I remember listening to him pitch in 1980 or thereabouts with Bob Murphy on the radio. I got the impression he was trying so hard to win, yet the Mets at that time were giving him no offensive or defensive support.

Don from Rockaway
September 1, 2006
Everybody has their favorite player. Craig Swan was my most despised player. Just never warmed up to him. I actually did a little jig when they cut him in '84.

Ed Oliver
January 24, 2007
Craig is my cousin and was one of my few "real" heroes while growing up in Long Beach, Ca. Not only did he seem to dominate on the mound (long before he made it to the Mets) but he was humble, a sort of gentle giant who always took time out for me when he was around even though he was much older than me. There was a "Frank Howard incident" that was non- event, just a little excitement on a plane as I understood it. But there were years that the name Dusty Baker would get a rise out of my cousin Craig. Phoenix, San Diego, and Dodger Stadium trips meant the world to me. Thanks for the memories Craig.

Mike
March 16, 2007
I loved it when he won the ERA title in 1978. There wasn't much to cheer for in those 'dark days' and that event was one of the brighter moments. I did hate the soap opera revolving his injury arm and when/if he could come back (it clearly wasn't his fault, but tell that to an impatient 12 year old.)

Dick Young lived up to his first name when he wrote that Swan was stealing the Mets money by being injured so much.

If you want to catch a couple of glimpses of Swan you can 1) rent "Once In A Lifetime" the doc about the New York Cosmos, in it they re-tell a story of Dick Young taking Pele to a Mets game and the stock footage used was of Swan throwing a pitch, and 2) the Museum of Television & Radio in NYC has in its achieve a 60 Minutes episode with a segment on the upcoming 1981 strike ("Strike Two" I think) Some spring training footage of the Mets and Harry Reasoner throws a quick kudos about Swan (among others) specifically.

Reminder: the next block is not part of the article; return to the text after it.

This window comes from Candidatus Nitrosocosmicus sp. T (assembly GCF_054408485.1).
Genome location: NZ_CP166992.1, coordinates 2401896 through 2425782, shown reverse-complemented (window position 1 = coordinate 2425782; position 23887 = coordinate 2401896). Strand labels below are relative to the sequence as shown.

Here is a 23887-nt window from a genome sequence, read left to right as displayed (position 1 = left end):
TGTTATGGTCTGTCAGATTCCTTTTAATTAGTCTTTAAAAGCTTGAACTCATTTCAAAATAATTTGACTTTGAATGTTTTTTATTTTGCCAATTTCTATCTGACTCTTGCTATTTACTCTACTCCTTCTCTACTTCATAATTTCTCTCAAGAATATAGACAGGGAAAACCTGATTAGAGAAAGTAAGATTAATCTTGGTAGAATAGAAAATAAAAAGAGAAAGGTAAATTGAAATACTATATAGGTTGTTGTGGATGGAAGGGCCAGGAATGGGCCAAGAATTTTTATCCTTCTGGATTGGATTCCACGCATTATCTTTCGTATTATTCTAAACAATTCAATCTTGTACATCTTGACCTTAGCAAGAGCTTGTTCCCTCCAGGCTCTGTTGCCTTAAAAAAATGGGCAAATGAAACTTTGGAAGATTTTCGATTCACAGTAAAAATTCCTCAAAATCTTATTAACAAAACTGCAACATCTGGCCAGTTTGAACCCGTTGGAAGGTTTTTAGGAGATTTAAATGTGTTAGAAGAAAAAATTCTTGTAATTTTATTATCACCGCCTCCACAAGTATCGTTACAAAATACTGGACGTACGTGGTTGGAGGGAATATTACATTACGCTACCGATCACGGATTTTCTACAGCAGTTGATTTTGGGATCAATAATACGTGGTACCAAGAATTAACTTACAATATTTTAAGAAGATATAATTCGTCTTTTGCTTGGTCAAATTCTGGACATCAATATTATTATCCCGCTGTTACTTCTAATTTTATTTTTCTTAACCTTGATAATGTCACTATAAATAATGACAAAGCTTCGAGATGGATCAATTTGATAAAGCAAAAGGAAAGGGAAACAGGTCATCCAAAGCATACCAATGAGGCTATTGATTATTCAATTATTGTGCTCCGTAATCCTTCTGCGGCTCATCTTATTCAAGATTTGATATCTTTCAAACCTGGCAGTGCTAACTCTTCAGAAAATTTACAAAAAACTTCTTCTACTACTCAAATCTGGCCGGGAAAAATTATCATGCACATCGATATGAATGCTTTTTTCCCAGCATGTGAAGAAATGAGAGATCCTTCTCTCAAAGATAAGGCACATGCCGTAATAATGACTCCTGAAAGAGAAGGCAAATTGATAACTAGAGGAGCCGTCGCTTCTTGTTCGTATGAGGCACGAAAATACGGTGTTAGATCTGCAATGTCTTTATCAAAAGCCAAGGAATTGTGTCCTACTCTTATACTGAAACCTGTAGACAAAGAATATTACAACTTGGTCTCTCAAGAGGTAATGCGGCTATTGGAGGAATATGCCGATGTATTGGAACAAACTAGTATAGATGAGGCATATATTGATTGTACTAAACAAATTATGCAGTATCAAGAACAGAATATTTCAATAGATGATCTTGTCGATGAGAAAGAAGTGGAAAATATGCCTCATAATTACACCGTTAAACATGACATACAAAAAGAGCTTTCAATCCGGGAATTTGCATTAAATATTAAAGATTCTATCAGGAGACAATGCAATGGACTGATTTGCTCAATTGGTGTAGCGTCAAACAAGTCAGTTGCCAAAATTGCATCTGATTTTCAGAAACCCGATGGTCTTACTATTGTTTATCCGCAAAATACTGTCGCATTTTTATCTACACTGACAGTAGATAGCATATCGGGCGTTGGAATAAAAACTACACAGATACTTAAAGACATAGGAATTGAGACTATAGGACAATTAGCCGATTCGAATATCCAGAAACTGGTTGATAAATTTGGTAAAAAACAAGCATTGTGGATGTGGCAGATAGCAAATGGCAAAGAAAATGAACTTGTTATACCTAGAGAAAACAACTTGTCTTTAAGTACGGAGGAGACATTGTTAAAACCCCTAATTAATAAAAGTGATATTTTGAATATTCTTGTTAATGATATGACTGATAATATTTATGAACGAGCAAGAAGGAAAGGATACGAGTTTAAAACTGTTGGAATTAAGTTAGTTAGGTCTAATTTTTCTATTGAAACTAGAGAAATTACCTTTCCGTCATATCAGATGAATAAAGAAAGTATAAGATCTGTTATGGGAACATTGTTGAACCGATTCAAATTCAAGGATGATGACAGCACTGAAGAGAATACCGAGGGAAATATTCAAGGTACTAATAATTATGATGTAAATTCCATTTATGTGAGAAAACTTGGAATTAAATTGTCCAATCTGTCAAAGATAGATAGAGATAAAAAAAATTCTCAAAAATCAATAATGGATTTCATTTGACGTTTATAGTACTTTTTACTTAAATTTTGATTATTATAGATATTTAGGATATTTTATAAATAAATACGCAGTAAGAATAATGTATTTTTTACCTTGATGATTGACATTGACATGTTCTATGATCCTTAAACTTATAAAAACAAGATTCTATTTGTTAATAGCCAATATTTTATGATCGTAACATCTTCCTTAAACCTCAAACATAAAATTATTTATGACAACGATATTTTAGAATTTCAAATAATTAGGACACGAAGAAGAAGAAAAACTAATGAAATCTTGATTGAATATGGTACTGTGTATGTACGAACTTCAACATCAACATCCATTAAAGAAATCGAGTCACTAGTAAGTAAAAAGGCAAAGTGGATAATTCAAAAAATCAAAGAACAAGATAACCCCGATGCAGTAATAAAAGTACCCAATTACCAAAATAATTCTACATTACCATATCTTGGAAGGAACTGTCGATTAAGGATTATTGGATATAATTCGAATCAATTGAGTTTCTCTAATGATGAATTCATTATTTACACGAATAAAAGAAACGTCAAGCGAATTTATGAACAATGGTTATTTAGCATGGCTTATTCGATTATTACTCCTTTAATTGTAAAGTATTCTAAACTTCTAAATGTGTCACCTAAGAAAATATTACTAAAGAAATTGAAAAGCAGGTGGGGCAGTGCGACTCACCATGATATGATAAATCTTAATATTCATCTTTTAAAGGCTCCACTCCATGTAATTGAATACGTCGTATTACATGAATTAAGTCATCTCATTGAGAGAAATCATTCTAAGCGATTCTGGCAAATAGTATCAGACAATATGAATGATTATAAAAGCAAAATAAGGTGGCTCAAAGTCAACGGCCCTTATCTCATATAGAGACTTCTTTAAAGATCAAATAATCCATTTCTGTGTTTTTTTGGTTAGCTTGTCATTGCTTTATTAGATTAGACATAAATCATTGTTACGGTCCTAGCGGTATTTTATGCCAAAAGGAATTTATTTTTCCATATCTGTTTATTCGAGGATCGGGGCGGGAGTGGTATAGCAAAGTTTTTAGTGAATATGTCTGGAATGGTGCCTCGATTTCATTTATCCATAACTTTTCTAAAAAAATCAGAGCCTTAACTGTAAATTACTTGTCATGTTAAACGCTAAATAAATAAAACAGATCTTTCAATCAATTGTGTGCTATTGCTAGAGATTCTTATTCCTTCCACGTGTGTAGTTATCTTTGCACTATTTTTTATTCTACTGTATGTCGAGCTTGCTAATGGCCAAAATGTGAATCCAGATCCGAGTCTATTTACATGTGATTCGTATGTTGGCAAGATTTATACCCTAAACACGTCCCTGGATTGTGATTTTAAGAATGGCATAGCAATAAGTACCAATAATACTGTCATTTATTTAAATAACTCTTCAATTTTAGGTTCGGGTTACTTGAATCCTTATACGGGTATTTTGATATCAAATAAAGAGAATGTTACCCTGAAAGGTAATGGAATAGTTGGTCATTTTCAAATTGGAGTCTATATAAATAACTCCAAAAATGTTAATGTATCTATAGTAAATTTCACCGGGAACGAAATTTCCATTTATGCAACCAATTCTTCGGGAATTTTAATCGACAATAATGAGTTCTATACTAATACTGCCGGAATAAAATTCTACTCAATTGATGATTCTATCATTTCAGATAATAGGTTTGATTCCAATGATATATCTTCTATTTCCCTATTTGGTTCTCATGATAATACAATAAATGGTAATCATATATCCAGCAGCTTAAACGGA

Jonathan Stern
March 31, 2007
My vague recollection about Swannie is that, 1979 aside, he was always hurt. But when he was okay, he pitched very well. His frequent injuries added to the frustration of rooting for the Joe Torre Mets. Seems like a good guy in the Golenbock book on the Mets (yes, the editors could have chosen a better picture of him).

Ken Akerman
March 4, 2008
Craig Swan played collegiate baseball at Arizona State University (ASU) and is a member of ASU's Hall of Fame.

Feat Fan
March 5, 2008
Swannie was a talented and hard nosed professional pitcher who deserved more than the inept Mets teams during the last 70's and early 80's. Now has a rolfing practice in Greenwich that my friend goes to. My buddy owes his current physical wellness to number 27 and tells me that Craig is one of the nicest guys you'll ever meet. I don't doubt it and intend to contact him for a consultation.

mike DiSciullo
March 5, 2008
Unfortunately Swannie pitched for the Mets in the wrong era; a little earlier or later in years with the club and he would have been a major contributor, and remembered by more fans in Mets lore.

John L.
October 29, 2010
A fine pitcher on some God awful teams. Had difficulty staying healthy, I can still hear Jane Jarvis' version of Gershwin's "Swanee", every time Craig took the mound. It was nice to see him at the closing ceremonies at Shea. Was a victim of bad timing; came into his own as the Mets teams of the 70's went into decline and was done with the 80's resurgence. Would've been nice though if Lorinda DeRoulet had stayed out of the proposed trade of Swan to the Angels for Dickie Thon and Willie Aikens.

Mike B
November 24, 2010
Second to Jon Matlack, the most under-rated Met pitcher ever.

Mezzanine
June 9, 2011
I loved Swannie. He was one of the few bright spots on lousy tams in the late 70's and early 80's. He autographed the baseball card I sent to him in 1979, so I'll never forget that. Hope you're doing well Swannie.